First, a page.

FIG. 20 shows the network configuration table 412 of the second embodiment of this invention.

The network configuration table 412 includes a server identifier field (column 2001), a network-related hardware field (column 2002) and a connection field (column 2003). In this computer system, the servers are devices connected via a network.

The server identifier field 2001 stores the server identifier.

An identifier for hardware configuration elements relating to the network and included in the server specified in column 2001 is stored in the network-related hardware field 2002. This identifier is the same as the identifier for the hardware structural element stored in the hardware configuration table 410 shown in FIG. 5 for the first embodiment. Network-related hardware for example is hardware connected to the network via a NIC or HBA, etc.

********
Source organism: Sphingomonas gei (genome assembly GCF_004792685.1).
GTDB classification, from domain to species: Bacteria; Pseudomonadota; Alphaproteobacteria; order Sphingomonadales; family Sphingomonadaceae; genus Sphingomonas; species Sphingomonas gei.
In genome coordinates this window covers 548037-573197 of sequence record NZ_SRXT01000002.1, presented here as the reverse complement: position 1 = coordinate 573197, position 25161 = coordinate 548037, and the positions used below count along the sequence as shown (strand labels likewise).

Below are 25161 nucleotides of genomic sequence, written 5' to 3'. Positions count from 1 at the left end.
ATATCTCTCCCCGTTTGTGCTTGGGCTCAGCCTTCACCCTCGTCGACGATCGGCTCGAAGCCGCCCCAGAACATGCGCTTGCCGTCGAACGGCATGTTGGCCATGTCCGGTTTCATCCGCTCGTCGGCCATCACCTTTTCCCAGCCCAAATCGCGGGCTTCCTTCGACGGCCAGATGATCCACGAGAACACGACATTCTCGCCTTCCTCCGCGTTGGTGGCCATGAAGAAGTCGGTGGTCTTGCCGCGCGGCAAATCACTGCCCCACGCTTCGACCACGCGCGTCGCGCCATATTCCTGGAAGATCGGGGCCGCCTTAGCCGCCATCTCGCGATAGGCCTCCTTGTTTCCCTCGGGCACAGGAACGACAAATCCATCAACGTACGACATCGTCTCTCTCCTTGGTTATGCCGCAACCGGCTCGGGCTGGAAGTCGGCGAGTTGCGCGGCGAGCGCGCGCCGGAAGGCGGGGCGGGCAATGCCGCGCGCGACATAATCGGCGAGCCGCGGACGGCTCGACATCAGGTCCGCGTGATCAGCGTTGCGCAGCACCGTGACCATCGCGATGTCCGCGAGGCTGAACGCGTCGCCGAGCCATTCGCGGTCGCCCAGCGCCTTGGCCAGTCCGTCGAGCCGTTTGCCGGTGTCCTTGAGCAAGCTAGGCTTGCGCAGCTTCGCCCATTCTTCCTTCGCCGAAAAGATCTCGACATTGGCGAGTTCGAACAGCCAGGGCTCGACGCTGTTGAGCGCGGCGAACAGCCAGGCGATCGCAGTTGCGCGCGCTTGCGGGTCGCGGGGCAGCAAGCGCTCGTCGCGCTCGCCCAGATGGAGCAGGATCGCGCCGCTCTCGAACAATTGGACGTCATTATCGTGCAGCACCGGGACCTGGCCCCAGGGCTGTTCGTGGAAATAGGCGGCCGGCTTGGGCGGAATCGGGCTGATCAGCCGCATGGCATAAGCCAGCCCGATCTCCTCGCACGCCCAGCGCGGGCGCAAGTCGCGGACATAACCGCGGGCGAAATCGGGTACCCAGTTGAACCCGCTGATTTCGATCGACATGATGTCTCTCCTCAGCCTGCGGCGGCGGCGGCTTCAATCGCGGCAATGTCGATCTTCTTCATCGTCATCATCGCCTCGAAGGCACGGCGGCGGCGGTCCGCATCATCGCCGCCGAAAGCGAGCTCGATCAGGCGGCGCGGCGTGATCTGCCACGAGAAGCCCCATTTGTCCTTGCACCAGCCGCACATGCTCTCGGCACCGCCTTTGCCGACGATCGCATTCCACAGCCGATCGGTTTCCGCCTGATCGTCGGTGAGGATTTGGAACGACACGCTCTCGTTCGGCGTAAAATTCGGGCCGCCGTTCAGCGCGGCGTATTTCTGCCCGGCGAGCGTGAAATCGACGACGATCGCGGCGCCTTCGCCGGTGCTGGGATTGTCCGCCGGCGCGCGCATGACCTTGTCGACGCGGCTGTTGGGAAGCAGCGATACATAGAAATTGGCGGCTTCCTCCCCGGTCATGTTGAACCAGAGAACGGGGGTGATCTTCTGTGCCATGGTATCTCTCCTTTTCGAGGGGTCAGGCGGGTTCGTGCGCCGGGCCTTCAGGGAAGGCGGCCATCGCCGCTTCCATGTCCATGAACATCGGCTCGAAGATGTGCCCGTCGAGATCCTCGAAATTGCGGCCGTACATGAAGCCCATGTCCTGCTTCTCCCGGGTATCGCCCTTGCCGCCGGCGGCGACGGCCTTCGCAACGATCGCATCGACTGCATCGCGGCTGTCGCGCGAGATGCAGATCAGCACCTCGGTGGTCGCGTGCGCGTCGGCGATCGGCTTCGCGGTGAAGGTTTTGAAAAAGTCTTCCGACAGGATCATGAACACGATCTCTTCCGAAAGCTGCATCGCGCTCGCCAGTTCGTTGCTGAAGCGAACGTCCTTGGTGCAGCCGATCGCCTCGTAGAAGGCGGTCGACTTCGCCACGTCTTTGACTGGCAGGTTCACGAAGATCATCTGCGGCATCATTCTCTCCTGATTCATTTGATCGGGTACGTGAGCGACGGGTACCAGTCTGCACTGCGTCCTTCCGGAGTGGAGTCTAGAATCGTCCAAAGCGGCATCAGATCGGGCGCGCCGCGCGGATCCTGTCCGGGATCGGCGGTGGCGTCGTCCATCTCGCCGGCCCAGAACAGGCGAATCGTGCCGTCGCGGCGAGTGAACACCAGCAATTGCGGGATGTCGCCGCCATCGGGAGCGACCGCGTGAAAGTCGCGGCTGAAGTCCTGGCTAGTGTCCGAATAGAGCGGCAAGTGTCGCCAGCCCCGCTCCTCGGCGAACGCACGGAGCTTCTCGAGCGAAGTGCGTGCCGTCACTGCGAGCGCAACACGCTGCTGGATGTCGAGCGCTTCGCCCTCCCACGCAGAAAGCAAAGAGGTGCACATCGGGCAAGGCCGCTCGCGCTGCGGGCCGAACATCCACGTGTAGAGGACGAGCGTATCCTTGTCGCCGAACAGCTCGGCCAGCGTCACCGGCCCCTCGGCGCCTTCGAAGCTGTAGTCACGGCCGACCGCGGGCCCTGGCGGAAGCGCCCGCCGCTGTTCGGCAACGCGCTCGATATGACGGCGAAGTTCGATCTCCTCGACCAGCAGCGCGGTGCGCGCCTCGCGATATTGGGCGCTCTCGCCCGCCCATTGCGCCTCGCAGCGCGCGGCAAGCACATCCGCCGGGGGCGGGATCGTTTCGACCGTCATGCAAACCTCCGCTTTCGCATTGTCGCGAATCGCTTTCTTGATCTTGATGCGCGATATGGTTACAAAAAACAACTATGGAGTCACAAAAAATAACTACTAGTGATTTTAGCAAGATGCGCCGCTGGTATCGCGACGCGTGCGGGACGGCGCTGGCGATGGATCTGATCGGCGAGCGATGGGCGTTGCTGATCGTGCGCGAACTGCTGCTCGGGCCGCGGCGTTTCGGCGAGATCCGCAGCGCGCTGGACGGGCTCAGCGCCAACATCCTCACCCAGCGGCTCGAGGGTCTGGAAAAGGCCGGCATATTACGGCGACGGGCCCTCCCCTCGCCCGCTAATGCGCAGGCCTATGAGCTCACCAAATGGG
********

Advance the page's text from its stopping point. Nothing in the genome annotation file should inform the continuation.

A connection switcher unit connected to hardware specified by column 2002 is shown in the connection field 2003. For example, the NIC “0:0:NIC 0 (MAC1)” of server “S1” is connected to the “NW-SW0” network switch port. The connection switcher unit stored in the connection field 2003 may be a device directly connected by way of a network cable and hardware stored in the network-related hardware field 2002; and may be a device connected along the way via multiple network devices. For example when connected to an external disk device via a network switch then that external disk device may be the connection switcher unit.